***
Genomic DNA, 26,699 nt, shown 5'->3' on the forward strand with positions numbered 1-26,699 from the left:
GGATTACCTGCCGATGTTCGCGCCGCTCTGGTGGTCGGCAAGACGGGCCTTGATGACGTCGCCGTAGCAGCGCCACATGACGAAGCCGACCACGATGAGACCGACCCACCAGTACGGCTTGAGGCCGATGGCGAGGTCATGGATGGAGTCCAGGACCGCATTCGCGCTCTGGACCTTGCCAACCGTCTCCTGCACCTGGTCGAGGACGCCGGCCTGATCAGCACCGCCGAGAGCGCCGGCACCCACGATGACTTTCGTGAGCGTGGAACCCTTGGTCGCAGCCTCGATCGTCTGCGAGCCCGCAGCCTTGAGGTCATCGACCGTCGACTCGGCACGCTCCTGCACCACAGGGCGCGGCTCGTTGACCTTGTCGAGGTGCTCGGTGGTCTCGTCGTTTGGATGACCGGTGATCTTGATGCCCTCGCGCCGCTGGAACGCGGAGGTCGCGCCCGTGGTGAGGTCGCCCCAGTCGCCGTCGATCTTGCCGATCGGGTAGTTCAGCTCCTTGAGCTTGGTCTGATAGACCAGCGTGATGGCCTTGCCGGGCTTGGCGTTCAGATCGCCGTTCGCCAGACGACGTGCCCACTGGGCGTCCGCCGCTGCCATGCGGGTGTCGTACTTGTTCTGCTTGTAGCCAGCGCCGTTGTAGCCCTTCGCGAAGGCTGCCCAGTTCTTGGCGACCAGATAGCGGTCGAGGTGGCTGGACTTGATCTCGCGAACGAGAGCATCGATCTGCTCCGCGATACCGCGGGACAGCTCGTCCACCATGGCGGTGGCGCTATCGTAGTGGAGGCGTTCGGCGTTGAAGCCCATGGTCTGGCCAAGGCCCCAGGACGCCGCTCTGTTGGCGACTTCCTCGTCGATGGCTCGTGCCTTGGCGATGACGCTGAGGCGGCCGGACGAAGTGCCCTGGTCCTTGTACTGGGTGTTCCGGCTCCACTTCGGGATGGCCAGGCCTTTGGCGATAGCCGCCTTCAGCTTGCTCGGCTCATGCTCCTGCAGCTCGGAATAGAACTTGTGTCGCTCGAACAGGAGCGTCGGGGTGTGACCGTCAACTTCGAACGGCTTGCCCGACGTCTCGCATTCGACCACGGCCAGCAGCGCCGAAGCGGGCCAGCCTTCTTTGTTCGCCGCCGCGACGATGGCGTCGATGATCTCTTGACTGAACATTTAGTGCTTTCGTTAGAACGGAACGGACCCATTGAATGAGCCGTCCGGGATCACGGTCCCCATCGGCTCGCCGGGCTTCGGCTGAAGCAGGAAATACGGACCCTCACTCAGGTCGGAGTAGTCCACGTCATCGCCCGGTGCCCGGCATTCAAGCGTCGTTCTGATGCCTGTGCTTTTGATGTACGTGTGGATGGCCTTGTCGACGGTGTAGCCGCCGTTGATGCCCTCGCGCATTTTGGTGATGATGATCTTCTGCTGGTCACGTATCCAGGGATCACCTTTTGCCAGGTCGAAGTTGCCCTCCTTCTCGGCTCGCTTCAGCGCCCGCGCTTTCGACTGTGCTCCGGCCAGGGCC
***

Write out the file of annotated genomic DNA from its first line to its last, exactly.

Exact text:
Genomic DNA, 26,699 nt, shown 5'->3' on the forward strand with positions numbered 1-26,699 from the left:
GGATTACCTGCCGATGTTCGCGCCGCTCTGGTGGTCGGCAAGACGGGCCTTGATGACGTCGCCGTAGCAGCGCCACATGACGAAGCCGACCACGATGAGACCGACCCACCAGTACGGCTTGAGGCCGATGGCGAGGTCATGGATGGAGTCCAGGACCGCATTCGCGCTCTGGACCTTGCCAACCGTCTCCTGCACCTGGTCGAGGACGCCGGCCTGATCAGCACCGCCGAGAGCGCCGGCACCCACGATGACTTTCGTGAGCGTGGAACCCTTGGTCGCAGCCTCGATCGTCTGCGAGCCCGCAGCCTTGAGGTCATCGACCGTCGACTCGGCACGCTCCTGCACCACAGGGCGCGGCTCGTTGACCTTGTCGAGGTGCTCGGTGGTCTCGTCGTTTGGATGACCGGTGATCTTGATGCCCTCGCGCCGCTGGAACGCGGAGGTCGCGCCCGTGGTGAGGTCGCCCCAGTCGCCGTCGATCTTGCCGATCGGGTAGTTCAGCTCCTTGAGCTTGGTCTGATAGACCAGCGTGATGGCCTTGCCGGGCTTGGCGTTCAGATCGCCGTTCGCCAGACGACGTGCCCACTGGGCGTCCGCCGCTGCCATGCGGGTGTCGTACTTGTTCTGCTTGTAGCCAGCGCCGTTGTAGCCCTTCGCGAAGGCTGCCCAGTTCTTGGCGACCAGATAGCGGTCGAGGTGGCTGGACTTGATCTCGCGAACGAGAGCATCGATCTGCTCCGCGATACCGCGGGACAGCTCGTCCACCATGGCGGTGGCGCTATCGTAGTGGAGGCGTTCGGCGTTGAAGCCCATGGTCTGGCCAAGGCCCCAGGACGCCGCTCTGTTGGCGACTTCCTCGTCGATGGCTCGTGCCTTGGCGATGACGCTGAGGCGGCCGGACGAAGTGCCCTGGTCCTTGTACTGGGTGTTCCGGCTCCACTTCGGGATGGCCAGGCCTTTGGCGATAGCCGCCTTCAGCTTGCTCGGCTCATGCTCCTGCAGCTCGGAATAGAACTTGTGTCGCTCGAACAGGAGCGTCGGGGTGTGACCGTCAACTTCGAACGGCTTGCCCGACGTCTCGCATTCGACCACGGCCAGCAGCGCCGAAGCGGGCCAGCCTTCTTTGTTCGCCGCCGCGACGATGGCGTCGATGATCTCTTGACTGAACATTTAGTGCTTTCGTTAGAACGGAACGGACCCATTGAATGAGCCGTCCGGGATCACGGTCCCCATCGGCTCGCCGGGCTTCGGCTGAAGCAGGAAATACGGACCCTCACTCAGGTCGGAGTAGTCCACGTCATCGCCCGGTGCCCGGCATTCAAGCGTCGTTCTGATGCCTGTGCTTTTGATGTACGTGTGGATGGCCTTGTCGACGGTGTAGCCGCCGTTGATGCCCTCGCGCATTTTGGTGATGATGATCTTCTGCTGGTCACGTATCCAGGGATCACCTTTTGCCAGGTCGAAGTTGCCCTCCTTCTCGGCTCGCTTCAGCGCCCGCGCTTTCGACTGTGCTCCGGCCAGGGCC